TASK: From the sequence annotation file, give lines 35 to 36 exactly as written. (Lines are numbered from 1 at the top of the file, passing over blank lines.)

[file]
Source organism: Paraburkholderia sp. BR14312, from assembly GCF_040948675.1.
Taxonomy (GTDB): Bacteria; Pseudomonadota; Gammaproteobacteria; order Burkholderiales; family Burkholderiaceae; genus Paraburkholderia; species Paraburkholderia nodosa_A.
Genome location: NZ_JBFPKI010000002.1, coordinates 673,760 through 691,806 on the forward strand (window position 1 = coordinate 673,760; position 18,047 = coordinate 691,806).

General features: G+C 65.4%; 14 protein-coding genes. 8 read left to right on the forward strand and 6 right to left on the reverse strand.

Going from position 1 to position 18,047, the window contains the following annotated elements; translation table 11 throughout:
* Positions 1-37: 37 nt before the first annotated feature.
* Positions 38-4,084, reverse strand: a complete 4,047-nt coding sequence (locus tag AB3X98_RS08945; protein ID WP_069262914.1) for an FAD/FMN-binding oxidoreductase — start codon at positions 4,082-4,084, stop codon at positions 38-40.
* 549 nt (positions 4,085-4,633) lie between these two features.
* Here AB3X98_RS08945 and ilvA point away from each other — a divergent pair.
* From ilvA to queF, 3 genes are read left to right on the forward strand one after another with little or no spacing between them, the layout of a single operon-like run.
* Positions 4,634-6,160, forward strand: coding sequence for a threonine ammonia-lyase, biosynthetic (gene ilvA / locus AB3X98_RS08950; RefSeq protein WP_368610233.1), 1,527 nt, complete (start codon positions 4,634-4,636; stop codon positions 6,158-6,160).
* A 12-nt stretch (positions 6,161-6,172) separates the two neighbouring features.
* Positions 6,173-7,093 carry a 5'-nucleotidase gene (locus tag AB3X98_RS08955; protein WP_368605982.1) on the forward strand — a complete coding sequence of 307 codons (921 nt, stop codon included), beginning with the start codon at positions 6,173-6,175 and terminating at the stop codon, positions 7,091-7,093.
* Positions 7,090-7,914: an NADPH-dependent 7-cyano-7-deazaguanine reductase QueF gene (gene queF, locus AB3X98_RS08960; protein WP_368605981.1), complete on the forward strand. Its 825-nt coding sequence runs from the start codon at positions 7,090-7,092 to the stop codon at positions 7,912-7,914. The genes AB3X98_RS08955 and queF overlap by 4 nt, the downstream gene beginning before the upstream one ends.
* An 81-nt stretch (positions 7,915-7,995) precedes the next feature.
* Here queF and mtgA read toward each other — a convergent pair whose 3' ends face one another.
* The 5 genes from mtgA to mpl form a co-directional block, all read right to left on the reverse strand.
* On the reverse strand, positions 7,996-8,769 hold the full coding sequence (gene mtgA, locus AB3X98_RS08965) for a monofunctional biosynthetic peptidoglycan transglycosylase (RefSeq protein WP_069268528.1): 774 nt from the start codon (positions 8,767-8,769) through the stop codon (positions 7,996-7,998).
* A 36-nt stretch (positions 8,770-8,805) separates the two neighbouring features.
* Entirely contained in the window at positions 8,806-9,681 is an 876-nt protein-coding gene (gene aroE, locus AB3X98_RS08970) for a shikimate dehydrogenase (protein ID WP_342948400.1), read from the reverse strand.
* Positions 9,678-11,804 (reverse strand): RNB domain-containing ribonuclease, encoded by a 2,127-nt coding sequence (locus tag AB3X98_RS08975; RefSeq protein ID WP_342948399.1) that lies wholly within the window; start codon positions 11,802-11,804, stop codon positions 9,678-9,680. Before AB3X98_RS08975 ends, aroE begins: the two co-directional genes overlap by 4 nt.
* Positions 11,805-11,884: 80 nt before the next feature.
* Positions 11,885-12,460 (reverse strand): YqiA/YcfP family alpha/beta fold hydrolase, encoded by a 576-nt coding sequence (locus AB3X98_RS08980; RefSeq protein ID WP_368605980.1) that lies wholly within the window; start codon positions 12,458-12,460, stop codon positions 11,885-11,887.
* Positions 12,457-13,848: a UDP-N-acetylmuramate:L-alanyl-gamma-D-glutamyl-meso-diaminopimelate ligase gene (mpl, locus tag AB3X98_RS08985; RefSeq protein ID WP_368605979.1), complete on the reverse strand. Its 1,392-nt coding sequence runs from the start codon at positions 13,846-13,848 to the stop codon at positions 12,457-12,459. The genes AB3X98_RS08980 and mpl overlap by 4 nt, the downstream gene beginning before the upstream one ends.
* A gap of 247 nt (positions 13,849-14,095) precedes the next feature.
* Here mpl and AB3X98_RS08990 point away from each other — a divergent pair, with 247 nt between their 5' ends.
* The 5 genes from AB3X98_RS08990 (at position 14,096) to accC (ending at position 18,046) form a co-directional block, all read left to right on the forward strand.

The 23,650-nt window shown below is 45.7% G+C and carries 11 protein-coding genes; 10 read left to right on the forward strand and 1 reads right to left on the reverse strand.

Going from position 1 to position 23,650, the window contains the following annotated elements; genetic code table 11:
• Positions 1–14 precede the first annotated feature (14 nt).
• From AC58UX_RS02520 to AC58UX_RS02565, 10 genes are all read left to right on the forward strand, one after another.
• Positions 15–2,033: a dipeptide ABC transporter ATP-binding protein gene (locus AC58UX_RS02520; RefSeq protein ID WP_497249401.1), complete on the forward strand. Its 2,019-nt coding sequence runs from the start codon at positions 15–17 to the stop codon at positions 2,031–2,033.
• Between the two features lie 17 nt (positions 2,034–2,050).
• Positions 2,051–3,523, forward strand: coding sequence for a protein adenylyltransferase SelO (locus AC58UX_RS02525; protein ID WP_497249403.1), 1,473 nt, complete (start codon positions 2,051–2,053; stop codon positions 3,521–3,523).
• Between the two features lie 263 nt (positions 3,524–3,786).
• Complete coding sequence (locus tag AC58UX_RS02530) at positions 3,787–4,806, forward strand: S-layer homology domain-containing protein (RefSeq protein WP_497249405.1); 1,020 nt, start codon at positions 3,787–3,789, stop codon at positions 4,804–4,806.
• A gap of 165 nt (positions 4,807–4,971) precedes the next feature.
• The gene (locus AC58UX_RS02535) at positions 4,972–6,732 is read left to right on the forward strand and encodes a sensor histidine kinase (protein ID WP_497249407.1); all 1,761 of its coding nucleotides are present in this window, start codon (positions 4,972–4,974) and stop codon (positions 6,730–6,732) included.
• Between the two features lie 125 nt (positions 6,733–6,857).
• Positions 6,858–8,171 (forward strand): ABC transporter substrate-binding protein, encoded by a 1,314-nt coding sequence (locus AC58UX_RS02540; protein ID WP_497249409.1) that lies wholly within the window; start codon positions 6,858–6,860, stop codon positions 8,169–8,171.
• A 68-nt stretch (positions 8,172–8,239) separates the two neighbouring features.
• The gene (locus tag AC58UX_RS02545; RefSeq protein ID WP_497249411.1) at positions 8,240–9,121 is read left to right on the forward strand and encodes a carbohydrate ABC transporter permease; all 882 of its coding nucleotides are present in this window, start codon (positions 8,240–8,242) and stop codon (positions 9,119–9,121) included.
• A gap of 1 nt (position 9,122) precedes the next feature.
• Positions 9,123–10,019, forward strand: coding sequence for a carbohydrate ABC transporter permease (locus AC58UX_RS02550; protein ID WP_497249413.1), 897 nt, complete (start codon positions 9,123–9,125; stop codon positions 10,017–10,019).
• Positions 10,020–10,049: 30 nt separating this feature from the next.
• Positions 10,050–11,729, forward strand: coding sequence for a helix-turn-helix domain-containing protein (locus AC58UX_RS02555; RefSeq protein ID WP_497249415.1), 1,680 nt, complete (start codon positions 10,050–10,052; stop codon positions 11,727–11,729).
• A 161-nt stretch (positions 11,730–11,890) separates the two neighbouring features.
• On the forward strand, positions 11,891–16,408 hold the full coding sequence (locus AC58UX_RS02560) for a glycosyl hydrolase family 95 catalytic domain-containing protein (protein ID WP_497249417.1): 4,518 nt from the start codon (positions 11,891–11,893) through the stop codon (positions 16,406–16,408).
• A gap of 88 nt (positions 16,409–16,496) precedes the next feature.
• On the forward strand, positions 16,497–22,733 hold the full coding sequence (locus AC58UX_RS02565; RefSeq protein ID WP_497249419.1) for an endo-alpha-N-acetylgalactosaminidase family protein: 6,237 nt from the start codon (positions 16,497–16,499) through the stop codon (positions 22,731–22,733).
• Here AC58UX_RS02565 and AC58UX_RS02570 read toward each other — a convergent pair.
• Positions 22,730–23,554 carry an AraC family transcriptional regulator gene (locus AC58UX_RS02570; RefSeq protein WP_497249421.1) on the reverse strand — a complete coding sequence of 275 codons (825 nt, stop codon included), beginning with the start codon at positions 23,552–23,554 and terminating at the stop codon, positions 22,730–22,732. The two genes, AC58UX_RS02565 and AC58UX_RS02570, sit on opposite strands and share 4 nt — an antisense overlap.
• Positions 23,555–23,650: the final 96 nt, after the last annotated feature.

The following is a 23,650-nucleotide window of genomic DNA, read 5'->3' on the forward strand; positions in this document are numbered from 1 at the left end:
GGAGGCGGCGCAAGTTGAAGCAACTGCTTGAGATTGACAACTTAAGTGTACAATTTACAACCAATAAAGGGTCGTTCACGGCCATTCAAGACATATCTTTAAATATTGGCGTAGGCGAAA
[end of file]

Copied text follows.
• Between the two features lie 263 nt (positions 3,524–3,786).
• Complete coding sequence (locus tag AC58UX_RS02530) at positions 3,787–4,806, forward strand: S-layer homology domain-containing protein (RefSeq protein WP_497249405.1); 1,020 nt, start codon at positions 3,787–3,789, stop codon at positions 4,804–4,806.